Tom Mccamus

Tom Mccamus

Tom Mccamus Quick Links

News Film RSS

Room Review

Essential

One of the most extraordinary films of the year, this drama cleverly weaves in events from the news headlines to tell a raw, deeply involving story that's unnervingly personal. Irish director Lenny Abrahamson and writer Emma Donoghue bring these events to life with uncanny skill, using a young child's perspective to give it an extra-strong kick. And Brie Larson's central performance is so powerful that she's become the one to beat on Oscar night.

She plays Joy, a young woman who was abducted at 17 by a man she only knows as Old Nick (Sean Bridgers). The story opens as her son Jack (Jacob Tremblay) celebrates his fifth birthday in the single room where he was born and has spent his entire life. There isn't even a window to look out of so, to help him cope, Joy explains that there is no life outside the room, and everything they see on television is fake. She also gets Jack to hide whenever Nick visits, so they can't develop any kind of relationship. But as he grows up, Jack's curiosity demands more answers, and Joy finally decides to tell him the truth in the hope that he can help them escape.

Its halfway into the film when Jack's world is suddenly opened up around him in a rescue sequence that's exhilarating, terrifying and literally breathtaking. And from here, the film gets even more punchy, as Joy and Jack struggle to adapt to life in what seems like an alien landscape. Joy's parents (the great Joan Allen and William H. Macy) have split up, and her mother has a new partner (Tom McCamus), and their reunion is watched closely by the media, police and psychologists. All of this is seen through Jack's curious, observant eyes. Everyone is worried about him, but he perceptively notices that his mother is having even more trouble coping than he is.

Continue reading: Room Review

The Sweet Hereafter Review


Excellent
It's been over two years since Canadian auteur Atom Egoyan first came to my attention with his breakthrough film Exotica. Since then, I've become something of an aficionado of his works through home video, and it was with breathless anticipation that I awaited what was sure to be the movie that pushed him into the mainstream: The Sweet Hereafter.

Maybe I over-hyped it in my mind, becoming too hopeful in the face of overwhelming praise for the film. Or maybe I know Egoyan's tricks too well by now. Either way, I left the film extremely pleased but depressed: partly because the movie is such a downer, and partly because I know Egoyan can do even better.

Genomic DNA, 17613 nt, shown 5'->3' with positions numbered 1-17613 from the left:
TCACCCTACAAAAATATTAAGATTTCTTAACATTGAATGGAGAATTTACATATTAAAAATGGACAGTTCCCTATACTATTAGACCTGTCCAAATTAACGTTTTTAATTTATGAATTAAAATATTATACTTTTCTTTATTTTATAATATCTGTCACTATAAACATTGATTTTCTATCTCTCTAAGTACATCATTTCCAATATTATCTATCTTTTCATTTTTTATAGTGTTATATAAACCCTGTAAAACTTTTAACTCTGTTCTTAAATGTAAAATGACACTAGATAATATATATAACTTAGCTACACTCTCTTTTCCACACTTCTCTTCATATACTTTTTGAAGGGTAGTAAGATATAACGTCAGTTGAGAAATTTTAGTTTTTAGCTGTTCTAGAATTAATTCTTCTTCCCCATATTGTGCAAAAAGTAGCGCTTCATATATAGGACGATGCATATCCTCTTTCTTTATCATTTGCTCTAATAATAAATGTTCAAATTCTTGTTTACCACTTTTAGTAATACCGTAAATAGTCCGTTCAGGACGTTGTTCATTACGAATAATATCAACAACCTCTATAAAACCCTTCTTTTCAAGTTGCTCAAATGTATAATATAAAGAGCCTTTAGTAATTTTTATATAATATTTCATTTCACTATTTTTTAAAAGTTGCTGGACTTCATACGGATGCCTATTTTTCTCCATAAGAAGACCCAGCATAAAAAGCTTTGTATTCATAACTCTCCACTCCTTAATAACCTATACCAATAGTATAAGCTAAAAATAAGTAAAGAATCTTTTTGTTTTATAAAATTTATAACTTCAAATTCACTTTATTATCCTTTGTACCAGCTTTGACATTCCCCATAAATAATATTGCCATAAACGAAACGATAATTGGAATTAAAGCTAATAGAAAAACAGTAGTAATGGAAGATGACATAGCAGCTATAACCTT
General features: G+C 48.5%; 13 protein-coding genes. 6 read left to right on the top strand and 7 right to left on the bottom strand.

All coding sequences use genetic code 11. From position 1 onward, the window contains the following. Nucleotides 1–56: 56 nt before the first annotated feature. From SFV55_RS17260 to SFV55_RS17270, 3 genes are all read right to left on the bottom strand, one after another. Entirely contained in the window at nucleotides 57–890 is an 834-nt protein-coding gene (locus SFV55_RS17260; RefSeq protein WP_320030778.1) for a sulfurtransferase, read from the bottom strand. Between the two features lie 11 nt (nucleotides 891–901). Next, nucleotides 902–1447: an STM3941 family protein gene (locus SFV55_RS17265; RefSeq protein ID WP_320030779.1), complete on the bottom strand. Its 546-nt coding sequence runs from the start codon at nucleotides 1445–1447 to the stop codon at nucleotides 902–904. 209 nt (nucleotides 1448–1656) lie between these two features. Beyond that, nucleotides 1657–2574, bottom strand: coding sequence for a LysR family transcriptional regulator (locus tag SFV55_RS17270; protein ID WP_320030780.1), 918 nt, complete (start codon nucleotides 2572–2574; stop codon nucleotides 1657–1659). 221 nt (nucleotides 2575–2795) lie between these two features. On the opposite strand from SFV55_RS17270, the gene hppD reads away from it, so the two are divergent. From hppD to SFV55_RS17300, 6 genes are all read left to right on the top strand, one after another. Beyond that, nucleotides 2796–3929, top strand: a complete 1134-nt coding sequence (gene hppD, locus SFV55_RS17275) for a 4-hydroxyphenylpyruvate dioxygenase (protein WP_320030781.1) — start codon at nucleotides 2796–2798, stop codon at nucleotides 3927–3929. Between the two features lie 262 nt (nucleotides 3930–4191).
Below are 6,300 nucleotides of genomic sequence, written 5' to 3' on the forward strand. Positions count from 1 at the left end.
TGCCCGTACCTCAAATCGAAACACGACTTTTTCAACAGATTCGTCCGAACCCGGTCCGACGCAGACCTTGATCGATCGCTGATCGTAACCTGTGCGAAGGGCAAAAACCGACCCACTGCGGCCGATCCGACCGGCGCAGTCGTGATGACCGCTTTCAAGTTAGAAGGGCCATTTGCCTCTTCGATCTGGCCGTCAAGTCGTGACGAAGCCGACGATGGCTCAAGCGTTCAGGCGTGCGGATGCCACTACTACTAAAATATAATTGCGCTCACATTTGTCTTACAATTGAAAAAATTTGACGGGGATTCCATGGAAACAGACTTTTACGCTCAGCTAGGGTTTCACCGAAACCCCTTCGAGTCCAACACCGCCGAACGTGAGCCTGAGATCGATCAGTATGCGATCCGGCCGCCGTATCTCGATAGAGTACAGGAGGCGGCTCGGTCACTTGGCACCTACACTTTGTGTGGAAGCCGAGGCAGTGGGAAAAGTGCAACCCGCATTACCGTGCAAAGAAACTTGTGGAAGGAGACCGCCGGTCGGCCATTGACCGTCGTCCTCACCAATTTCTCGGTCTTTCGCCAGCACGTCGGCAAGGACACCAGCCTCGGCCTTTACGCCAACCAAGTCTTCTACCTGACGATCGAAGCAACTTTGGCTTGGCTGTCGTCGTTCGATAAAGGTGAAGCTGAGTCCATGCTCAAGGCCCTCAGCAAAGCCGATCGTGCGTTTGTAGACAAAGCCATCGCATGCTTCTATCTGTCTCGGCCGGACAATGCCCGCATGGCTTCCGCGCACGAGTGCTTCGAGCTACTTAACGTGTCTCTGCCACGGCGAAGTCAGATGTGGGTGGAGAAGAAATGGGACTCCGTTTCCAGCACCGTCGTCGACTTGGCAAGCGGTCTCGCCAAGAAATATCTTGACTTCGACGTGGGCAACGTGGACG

Continue reading: The Sweet Hereafter Review

Tom Mccamus

Tom Mccamus Quick Links

News Film RSS
Advertisement

Occupation

Actor


Daniel Craig Hasn't Officially Signed On For 'James Bond 25'

Daniel Craig Hasn't Officially Signed On For 'James Bond 25'

The actor says he isn't "holding out for more money or doing anything like that".

Jason Bateman's 'Ozark' Gets Season 2 Renewal At Netflix

Jason Bateman's 'Ozark' Gets Season 2 Renewal At Netflix

The drama will be making its return to the streaming service in the near future.

Advertisement
Jessica Jones And Daredevil

Jessica Jones And Daredevil "Don't Like Each Other" In Marvel's 'The Defenders'

Charlie Cox explains why his character Daredevil 'doesn't have time' for Jessica Jones.

Advertisement

Tom McCamus Movies

Room Movie Review

Room Movie Review

One of the most extraordinary films of the year, this drama cleverly weaves in events...

The Sweet Hereafter Movie Review

The Sweet Hereafter Movie Review

It's been over two years since Canadian auteur Atom Egoyan first came to my attention...

Artists
Actors
    Filmmakers
      Artists
      Bands
        Musicians
          Artists
          Celebrities
             
              Artists
              Interviews
                musicians & bands in the news
                  actors & filmmakers in the news
                    celebrities in the news

                      Go Back in Time using our News archive to see what happened on a particular day in the past.